(I’ll try not to waste too much time trying to figure out what kind of ‘call sign’ would suit you! Maverick’s already taken… maybe some of your students could help out here…)

  15. Marcia says:

    As a 54-year-old female raised in a small northern Ontario cofc I know what I do not want to result from the ongoing necessary biblical studies and conversations and that is token equality meant to silence the need for ongoing discussion. For woman to be “allowed” to pass communion plates is not what this issue is about. The depth of the culture shift that is required regarding gender equality has little to do with the tangibles that so many want answers for. If we limit our study and conversation to whether women should pass communion plates, lead study groups that include males or lead prayer – we will fall short of addressing some critical cultural issues within churches related to woman, their skills and overall equality. If we achieve a level of gender equality that raises the level of respect and regard for females young and old, I will care very little about whether I am “allowed” to pass the collection plate because I will feel valued and respected in so many other ways for who I am and the skills and knowledge I bring to the community.

  16. Tom says:

    You are entitled to interpret scripture any way you’d like. But the name on the building means something. If you have a view different than what the name on the building represents, don’t call yourself a member of the Church of Christ. If enough of the people inside the building feel the same way you do, then change the name of the building so as not to confuse others. If most people inside the building don’t feel the way you do, then perhaps it is time to leave so as not to be divisive.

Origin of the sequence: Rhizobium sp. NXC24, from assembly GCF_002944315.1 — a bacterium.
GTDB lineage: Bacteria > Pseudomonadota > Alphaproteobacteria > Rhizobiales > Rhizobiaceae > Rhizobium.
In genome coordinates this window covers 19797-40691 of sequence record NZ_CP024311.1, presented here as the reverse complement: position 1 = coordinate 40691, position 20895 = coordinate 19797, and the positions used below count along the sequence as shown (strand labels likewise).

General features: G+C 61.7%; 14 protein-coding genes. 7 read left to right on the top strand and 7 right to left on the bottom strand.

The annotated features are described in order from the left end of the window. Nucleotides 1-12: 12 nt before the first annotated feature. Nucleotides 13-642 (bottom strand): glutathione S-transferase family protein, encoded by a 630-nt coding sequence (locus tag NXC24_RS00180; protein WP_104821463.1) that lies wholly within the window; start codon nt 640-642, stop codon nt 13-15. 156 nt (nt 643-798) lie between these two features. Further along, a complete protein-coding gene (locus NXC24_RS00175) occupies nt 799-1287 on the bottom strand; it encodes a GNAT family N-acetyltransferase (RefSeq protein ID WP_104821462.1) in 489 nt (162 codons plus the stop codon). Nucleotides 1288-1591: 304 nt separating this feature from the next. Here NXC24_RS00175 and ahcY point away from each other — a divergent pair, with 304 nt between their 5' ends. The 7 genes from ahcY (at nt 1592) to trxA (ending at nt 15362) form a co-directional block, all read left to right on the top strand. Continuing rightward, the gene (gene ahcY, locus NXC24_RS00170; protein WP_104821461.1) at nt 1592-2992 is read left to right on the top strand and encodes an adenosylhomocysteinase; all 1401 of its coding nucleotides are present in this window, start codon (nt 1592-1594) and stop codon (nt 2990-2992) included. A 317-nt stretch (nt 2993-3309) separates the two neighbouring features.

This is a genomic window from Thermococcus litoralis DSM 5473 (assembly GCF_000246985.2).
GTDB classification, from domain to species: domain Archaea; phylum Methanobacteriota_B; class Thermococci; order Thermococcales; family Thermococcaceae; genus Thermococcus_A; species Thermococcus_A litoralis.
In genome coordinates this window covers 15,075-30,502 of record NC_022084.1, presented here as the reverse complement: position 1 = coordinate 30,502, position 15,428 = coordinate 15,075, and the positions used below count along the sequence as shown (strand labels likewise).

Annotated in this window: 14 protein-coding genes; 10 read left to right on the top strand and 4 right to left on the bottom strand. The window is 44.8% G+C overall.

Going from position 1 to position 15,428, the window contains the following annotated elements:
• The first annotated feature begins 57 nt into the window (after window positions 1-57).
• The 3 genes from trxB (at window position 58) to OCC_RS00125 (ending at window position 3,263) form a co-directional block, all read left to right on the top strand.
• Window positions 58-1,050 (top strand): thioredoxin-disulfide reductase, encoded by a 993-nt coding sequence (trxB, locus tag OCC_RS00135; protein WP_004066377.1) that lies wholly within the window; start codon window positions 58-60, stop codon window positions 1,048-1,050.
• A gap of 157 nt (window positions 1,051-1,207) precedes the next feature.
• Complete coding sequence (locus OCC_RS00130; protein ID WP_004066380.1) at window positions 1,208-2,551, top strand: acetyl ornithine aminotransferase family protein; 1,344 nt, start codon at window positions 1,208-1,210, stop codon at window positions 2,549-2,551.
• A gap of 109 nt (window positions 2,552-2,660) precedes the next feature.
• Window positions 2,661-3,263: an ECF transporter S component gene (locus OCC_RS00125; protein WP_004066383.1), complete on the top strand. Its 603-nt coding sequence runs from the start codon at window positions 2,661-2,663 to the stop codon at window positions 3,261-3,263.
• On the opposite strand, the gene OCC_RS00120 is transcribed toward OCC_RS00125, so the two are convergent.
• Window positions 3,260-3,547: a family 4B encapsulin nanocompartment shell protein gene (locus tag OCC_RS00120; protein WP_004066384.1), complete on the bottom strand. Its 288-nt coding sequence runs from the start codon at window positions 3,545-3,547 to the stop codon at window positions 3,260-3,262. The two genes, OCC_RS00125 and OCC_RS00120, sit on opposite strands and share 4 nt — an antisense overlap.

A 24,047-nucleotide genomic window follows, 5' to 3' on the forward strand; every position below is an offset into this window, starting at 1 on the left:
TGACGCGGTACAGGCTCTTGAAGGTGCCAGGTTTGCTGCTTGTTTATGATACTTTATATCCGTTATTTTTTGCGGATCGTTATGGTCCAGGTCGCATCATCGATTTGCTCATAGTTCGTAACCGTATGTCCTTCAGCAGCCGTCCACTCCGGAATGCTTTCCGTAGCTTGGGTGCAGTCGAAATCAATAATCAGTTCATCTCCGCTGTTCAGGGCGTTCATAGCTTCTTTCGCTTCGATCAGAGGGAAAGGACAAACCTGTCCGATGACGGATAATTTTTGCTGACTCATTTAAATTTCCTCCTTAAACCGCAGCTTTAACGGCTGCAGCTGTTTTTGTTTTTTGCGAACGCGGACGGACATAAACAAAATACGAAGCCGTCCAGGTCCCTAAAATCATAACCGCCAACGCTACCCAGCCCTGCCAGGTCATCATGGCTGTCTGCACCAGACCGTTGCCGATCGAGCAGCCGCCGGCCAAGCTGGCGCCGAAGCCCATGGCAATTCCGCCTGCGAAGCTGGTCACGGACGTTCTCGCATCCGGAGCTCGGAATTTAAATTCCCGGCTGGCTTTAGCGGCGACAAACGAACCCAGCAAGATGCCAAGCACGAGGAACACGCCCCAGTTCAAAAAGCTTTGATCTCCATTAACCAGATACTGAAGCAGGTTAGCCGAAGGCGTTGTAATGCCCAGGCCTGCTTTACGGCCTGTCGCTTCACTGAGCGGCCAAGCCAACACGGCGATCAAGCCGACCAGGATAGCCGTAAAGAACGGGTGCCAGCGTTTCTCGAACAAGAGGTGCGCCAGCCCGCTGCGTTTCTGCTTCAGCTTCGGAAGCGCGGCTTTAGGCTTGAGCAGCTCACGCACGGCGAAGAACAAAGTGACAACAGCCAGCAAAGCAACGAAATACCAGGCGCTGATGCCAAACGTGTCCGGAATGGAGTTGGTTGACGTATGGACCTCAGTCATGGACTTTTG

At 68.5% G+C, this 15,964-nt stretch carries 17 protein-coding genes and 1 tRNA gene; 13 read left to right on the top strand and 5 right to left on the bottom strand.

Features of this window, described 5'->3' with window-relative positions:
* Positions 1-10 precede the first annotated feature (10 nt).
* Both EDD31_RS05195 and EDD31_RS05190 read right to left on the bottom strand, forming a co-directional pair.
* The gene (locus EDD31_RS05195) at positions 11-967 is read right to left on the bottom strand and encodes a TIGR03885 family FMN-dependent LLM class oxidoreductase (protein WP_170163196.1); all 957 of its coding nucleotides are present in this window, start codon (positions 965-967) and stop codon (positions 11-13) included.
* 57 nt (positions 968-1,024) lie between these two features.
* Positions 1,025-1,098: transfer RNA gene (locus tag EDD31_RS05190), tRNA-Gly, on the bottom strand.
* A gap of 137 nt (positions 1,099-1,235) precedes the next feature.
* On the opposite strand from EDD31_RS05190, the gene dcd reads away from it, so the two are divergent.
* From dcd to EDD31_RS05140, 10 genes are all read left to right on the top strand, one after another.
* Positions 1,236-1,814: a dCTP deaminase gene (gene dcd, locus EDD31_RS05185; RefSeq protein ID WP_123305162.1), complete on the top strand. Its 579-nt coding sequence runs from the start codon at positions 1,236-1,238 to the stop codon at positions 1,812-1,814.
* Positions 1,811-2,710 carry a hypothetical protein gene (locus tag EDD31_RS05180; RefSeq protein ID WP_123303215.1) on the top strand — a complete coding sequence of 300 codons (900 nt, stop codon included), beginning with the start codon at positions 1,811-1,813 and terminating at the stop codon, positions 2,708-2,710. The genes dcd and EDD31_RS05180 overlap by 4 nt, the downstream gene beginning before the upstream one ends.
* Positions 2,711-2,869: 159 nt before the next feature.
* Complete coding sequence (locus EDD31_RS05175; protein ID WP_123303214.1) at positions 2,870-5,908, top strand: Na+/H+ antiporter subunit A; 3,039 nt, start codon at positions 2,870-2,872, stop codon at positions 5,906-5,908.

• Mark Love says:

      I guess Tom, I’ll let God decide, and in the shorter term, my elders. And I think if you checked around, you’d find out I’m not a divider.

    • Tom says:

      Good point. And this is part of what makes it so hard to be a CofC’er trying to have this conversation when there is no overseeing body. Two CofC next door to one another can be completely different, yet have equal claims to the name. And which one is right? We have certainly come a long way from where we started ~200 years ago in the ARM.

      (Of course I take exception to the notion that you can interpret scripture any way you’d like. There are right ways and wrong ways and there are probably self-serving ways in both those categories.)

      Personally, I put the value of [Discipleship and Helping People Follow God as rightly as possible] over [Allowing people to just be content and do what they’ve always done], and as such I would keep pushing. At some churches they would appreciate this, and at some churches they would run me out of town on a rail.

      I can only speak for myself, but I will choose to pursue God’s calling and righteousness for myself and my congregation 10 times out of 10, over acquiescing to what some people want. [Can you imagine where we’d be if we had followed your suggestion (“if most people don’t feel the way you do, then leave”) to the exclusion of the civil rights movement?] Isn’t that what it means to be a shepherd and a minister? I mean, who’s running this flock, the shepherd or the sheep?

      • Tom says:

        This Tom (this reply and the one above) are different from Tom “You are entitled to interpret scripture any way you’d like.” Sorry for confusion.

  17. Cathy Hooper says: